By Kevin Tate/Outdoors Writer
The wind that whistled in through the seams of the windows as we rocked along the gravel roads wasn’t as cold and uncomfortable as it had been all the days before. Instead of boring, gray-skied drudge or something we mistook for misery, it carried excitement.
No one slept. No one griped. No one pulled bits of duct tape loose from the seat rip patches and wadded it into anyone else’s hair. It was a happy ride because no demands hung over us that last afternoon before Christmas break.
Each year, once Halloween was over, even with Thanksgiving still to go, my fellow grade school inmates and I set our sights on Christmas, specifically on the last day prior to our holiday parole. Upon completing it, when the bus door finally folded open at our stop that afternoon and sprang us one by one upon the unsuspecting public, we took with us a joy rarely felt since.
There were presents to be asked for and anticipated, sweet days of freedom roaming the yards with BB guns, trips to the creek bottoms and game areas with fathers and uncles armed with rifles or shotguns. In those days, too, the Old Men in charge of our maintenance and behavior generally had constructive activities lined up to keep us out of trouble and out from under foot. There were often trap lines to run or pecans to gather and sell. Water from late fall rains might be backed up behind previously-undiscovered beaver dams, or rabbit populations might be approaching epic plague proportions, both matters requiring our immediate efforts and attention. Rumors of mallards on the move would find us checking the deep bends of the creek as it wound silently, slowly through empty fields laid fallow for winter.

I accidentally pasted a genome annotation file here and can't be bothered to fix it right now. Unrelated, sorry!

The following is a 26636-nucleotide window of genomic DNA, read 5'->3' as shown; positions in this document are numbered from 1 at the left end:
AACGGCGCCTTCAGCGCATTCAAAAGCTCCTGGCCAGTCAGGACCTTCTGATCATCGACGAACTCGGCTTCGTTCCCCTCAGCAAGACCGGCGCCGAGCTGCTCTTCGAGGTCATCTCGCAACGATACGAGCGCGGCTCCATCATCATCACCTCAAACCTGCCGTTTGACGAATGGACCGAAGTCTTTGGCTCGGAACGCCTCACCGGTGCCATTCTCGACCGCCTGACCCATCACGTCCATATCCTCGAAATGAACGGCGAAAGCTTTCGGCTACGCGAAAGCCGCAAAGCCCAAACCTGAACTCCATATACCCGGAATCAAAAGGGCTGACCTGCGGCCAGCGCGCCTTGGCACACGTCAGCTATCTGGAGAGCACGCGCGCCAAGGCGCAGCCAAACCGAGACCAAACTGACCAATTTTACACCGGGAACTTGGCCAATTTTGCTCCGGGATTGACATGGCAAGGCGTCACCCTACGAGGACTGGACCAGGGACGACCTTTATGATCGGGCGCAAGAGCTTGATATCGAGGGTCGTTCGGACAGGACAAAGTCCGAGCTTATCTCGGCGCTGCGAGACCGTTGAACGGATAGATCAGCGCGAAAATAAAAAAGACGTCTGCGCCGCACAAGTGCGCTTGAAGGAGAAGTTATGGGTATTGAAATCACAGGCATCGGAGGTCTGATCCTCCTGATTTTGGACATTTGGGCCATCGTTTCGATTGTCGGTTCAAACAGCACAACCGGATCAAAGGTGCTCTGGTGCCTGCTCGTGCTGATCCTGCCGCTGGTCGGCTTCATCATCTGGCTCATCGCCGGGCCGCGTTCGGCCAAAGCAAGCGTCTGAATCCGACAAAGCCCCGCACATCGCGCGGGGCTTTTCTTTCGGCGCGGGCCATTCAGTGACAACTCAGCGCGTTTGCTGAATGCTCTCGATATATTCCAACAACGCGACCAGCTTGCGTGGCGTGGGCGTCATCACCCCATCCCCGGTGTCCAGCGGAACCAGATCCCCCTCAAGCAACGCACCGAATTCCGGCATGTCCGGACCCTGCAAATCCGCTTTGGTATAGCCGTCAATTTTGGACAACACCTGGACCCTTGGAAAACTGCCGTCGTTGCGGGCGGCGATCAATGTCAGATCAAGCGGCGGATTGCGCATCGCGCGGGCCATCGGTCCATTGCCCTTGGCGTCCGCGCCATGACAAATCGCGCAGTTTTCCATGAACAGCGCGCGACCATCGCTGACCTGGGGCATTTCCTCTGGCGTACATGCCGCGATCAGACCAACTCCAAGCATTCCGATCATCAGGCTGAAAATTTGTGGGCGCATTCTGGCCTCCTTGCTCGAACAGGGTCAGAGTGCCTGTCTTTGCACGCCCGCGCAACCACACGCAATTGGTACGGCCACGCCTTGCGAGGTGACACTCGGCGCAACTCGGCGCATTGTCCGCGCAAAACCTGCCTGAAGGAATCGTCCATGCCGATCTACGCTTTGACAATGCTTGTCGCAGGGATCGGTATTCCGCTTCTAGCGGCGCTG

These were the days when we discovered the wonders to be found in a pocket full of shells and access to a place to use them. Never mind Steve McQueen fleeing on a motorcycle, we already knew the outdoors to be the greatest escape of all.
There were no academic requirements pending for the foreseeable future, a period of time in those days not longer than a week. With weeks, plural, of Christmas break lying ahead, the world was wide open, anything seemed possible and probably was. As with most things, my mind has kept the best parts and discarded the rest, forgetting the days and hours but holding fast to the moments. Today the sharp bite of the wind beneath a gunmetal sky or the cold, wet feel of lichens dotting a fallen pecan branch remind me how good coming inside to a fire glowing hot in a Buck stove felt.
At some point Christmas comes to mean not as much looking forward as looking back. Here’s hoping yours holds lots of great memories in both directions this year.
Kevin Tate is V.P. of Media Productions for Mossy Oak in West Point.